Today’s autumn statement has shown once again that local government is barely a discussion topic nationally, let alone a priority.
As politics is increasingly dominated by Brexit, the economy, Trump, and the sacred cow that is the NHS, what is the role of local government and the communicators that work within it? Is the local council still as relevant to people’s lives as it once was?
This decade will see council budgets reduced by as much as 40 per cent, with only a ripple of public dissent. At the same time demand for services is increasing, and the mantra that councils and their services have no choice but to change is making little impact on the public’s consciousness.
So in this brave new world, where do communicators fit in? The digital revolution has meant that there are more options available to communicate and engage than ever before, but are these just shiny toys and no more?
As the proportion of councils’ spend on adult and other essential services continues to increase, alongside demand, can councils still justify keeping ‘nice to have’ communications teams?
Although these questions are part of the role of playing devil’s advocate, it has never been more important than now for communicators to market themselves, their colleagues, and to prove their worth.
In days gone by communications and marketing teams were associated mostly with reputation management and day-to-day media relations, with the wide range of other functions relegated to Cinderella status. Thankfully, things have moved on, although sadly the elected member and senior officer obsession with media still remains.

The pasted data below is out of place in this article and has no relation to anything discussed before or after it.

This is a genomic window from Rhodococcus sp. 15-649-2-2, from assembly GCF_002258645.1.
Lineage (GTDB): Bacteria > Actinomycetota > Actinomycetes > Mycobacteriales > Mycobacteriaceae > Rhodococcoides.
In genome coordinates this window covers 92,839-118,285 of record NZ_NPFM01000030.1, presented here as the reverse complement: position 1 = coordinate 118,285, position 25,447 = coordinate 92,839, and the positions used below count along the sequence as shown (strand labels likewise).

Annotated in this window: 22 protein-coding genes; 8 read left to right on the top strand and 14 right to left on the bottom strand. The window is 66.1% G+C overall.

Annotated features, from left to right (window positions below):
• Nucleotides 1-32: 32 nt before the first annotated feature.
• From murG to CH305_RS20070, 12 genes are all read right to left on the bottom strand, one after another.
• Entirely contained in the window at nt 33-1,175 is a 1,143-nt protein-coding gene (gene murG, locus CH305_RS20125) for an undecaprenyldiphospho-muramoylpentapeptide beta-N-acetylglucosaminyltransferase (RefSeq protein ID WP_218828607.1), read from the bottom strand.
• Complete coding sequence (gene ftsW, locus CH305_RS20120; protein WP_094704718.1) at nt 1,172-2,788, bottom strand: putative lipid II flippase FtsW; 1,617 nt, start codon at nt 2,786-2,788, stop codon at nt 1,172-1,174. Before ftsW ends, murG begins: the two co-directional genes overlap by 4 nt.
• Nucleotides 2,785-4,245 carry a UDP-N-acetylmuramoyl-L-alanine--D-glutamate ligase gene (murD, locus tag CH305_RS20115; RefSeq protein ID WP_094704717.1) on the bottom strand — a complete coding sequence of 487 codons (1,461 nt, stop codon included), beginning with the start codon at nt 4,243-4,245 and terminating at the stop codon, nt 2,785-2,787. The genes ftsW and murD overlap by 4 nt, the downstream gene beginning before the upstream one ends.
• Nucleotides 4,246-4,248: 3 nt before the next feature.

Also, communications and marketing were often seen as ‘add-ons’, more often than not brought in to key projects at the last minute or not at all. Again, thankfully things have moved on, with communications becoming more integrated in most local authorities.
So, in spite of all these advances, how can communications teams justify their existence? The answer should be simple, by always being relevant and only working on things that help to make residents lives both easier and better. By doing this you will help to ensure that local government, and yourselves, do matter.
If your work doesn’t fit these criteria, then you’re probably wasting your own time and tax payers’ money. As communications teams continue to shrink it is vital that irrelevant activities and vanity projects are shed along the way. Easier said than done when big egos are involved, but not impossible.
And if you are successful in making your teams wholly relevant, and ensuring that your work is meaningful, useful, and helpful, then you need to make sure the right people know about it.
You need to run a meticulously planned and highly effective internal campaign for elected members, senior officers, and budget planners to spell out in clear and simple terms just what it is that you and your colleagues bring to your council and the area and people you serve.
If you do these things then the future for communications teams should be both bright and secure. If you don’t, then you’ll only have yourselves to blame.